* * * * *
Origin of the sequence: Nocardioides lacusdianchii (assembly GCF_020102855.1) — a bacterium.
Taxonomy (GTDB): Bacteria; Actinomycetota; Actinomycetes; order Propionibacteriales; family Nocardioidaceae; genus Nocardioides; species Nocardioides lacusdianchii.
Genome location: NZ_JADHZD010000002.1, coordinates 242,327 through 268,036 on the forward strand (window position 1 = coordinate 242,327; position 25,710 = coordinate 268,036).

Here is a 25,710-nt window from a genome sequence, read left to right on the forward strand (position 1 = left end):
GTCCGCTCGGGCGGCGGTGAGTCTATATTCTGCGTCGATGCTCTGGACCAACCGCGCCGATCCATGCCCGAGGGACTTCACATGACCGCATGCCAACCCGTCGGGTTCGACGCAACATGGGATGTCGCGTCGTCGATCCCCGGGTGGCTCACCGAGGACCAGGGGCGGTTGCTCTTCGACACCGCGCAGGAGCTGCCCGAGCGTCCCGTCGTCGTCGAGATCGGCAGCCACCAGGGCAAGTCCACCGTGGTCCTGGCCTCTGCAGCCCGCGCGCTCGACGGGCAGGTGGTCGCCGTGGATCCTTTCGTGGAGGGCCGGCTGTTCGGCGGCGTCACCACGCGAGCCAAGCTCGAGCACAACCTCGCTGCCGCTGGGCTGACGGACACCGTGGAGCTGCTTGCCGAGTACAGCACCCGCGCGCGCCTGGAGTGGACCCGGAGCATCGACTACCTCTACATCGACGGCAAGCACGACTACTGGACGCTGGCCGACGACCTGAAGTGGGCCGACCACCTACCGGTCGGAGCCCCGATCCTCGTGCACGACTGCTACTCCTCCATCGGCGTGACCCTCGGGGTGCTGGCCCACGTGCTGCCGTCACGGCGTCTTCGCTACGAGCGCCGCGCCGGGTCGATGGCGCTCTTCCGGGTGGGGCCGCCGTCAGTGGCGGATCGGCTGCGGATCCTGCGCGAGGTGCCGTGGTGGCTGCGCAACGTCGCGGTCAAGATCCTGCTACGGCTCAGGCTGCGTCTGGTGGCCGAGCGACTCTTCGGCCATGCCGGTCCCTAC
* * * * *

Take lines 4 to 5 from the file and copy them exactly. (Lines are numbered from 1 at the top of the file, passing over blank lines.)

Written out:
Here is a 25,710-nt window from a genome sequence, read left to right on the forward strand (position 1 = left end):
GTCCGCTCGGGCGGCGGTGAGTCTATATTCTGCGTCGATGCTCTGGACCAACCGCGCCGATCCATGCCCGAGGGACTTCACATGACCGCATGCCAACCCGTCGGGTTCGACGCAACATGGGATGTCGCGTCGTCGATCCCCGGGTGGCTCACCGAGGACCAGGGGCGGTTGCTCTTCGACACCGCGCAGGAGCTGCCCGAGCGTCCCGTCGTCGTCGAGATCGGCAGCCACCAGGGCAAGTCCACCGTGGTCCTGGCCTCTGCAGCCCGCGCGCTCGACGGGCAGGTGGTCGCCGTGGATCCTTTCGTGGAGGGCCGGCTGTTCGGCGGCGTCACCACGCGAGCCAAGCTCGAGCACAACCTCGCTGCCGCTGGGCTGACGGACACCGTGGAGCTGCTTGCCGAGTACAGCACCCGCGCGCGCCTGGAGTGGACCCGGAGCATCGACTACCTCTACATCGACGGCAAGCACGACTACTGGACGCTGGCCGACGACCTGAAGTGGGCCGACCACCTACCGGTCGGAGCCCCGATCCTCGTGCACGACTGCTACTCCTCCATCGGCGTGACCCTCGGGGTGCTGGCCCACGTGCTGCCGTCACGGCGTCTTCGCTACGAGCGCCGCGCCGGGTCGATGGCGCTCTTCCGGGTGGGGCCGCCGTCAGTGGCGGATCGGCTGCGGATCCTGCGCGAGGTGCCGTGGTGGCTGCGCAACGTCGCGGTCAAGATCCTGCTACGGCTCAGGCTGCGTCTGGTGGCCGAGCGACTCTTCGGCCATGCCGGTCCCTAC